Thanks, Pa

August 5, 2005

In response to an earlier post of mine, I received a very nice email from my Pa, writing about his Pa, the Alan Hindmarch after which we both are named, to one extent or another. I never knew either of my grandfathers (though I’m named after both of them, even when my mother says I’m not), but I seem to mystically take after them both, so I always find it interesting to get these glimpses at them.

It’s worth noting that though I cited “stale cigar smoke” in that previous email, I could just as easily have said “fresh pipe smoke,” which some days is floating around my apartment. I bought a nice little comma-shaped pipe in Shrewsbury, on my honeymoon, but that’s not something I thought I’d share with my folks while my mom’s going through chemo for lung cancer. You know how it is.


I spent the first 30 years of life watching your grandfather, pipe clamped firmly in his jaw, in his room for 18 hours a day – or more. Sometimes he seemed to totally engrossed in a specific task for a paying client while at other times he, to my untrained eye, seemed to be idling. He would play solitare on his drawing board across his lap or sketch little pictures of small, sometimes unrelated things – ears, noses, trees, Trinka or us kids. He would clean pen points, hand-sharpen pencil points to a specific, precise edge. All the while listening to his Telefunken radio with Studs Terkel, classical music or even the occasional ball game [on].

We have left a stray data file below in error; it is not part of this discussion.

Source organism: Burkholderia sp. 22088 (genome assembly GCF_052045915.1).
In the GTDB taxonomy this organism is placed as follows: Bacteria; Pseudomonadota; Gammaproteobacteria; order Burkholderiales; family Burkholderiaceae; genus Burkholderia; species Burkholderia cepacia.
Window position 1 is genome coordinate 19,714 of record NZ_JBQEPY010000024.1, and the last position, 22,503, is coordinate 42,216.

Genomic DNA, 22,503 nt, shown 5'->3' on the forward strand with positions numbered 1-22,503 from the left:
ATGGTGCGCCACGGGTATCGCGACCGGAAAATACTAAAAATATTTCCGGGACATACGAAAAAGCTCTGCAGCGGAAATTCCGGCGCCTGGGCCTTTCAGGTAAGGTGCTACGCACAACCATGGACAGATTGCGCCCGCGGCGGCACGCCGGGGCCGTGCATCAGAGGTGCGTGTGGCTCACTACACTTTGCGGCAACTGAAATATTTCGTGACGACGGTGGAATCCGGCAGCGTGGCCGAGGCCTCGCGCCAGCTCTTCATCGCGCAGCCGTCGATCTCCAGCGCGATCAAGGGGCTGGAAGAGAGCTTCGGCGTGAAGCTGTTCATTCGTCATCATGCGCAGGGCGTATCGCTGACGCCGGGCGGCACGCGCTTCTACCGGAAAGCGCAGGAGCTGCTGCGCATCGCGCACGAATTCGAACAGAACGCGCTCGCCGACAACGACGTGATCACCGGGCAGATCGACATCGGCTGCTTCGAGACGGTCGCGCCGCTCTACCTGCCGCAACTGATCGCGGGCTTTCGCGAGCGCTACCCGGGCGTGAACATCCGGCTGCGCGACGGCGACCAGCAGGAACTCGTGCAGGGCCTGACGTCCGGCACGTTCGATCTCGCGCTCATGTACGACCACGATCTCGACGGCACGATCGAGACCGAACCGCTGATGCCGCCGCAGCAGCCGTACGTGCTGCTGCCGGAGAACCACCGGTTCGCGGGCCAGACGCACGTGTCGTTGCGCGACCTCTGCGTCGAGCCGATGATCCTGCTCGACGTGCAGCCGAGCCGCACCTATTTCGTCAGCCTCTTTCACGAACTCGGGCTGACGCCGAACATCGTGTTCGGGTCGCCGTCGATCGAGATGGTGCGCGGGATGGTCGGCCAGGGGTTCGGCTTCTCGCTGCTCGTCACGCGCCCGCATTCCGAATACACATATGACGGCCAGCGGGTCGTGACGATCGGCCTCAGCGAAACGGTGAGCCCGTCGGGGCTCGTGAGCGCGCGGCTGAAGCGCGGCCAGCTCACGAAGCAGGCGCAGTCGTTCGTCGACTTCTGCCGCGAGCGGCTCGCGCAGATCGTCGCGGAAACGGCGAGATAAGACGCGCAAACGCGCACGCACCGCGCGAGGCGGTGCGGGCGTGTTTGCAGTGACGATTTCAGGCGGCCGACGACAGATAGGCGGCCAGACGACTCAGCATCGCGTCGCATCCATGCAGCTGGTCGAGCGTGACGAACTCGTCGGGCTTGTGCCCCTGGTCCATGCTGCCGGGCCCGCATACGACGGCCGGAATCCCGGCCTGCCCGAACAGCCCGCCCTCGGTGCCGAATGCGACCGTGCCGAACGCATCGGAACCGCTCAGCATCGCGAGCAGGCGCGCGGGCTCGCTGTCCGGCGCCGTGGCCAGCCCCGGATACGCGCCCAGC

Sometimes his face would look especially old and pale. He seemed worried, tired, stressed. Other times he seemed to almost giggle while drawing a particular image or set of images and he looked like the happiest man on earth. During all of these times he was, above all things, happy with his choice for his life. He never actually “worked” in my layman’s sense, but he struggled, cursed, laughed and loved each moment. His work break was to do more of the same. Yet, he told me that he was still trying to find that “look”, that style that he could see in his mind, but couldn’t seem to be able to put down on paper. It was never right for him while to my eye it was pretty damned good. For him, it was never good enough, but I think his joy in life really lay in the process. The struggle was the thing that gave him not only his frustration, but his thrill. I think he would have withered if he ever felt he had been “good enough.”


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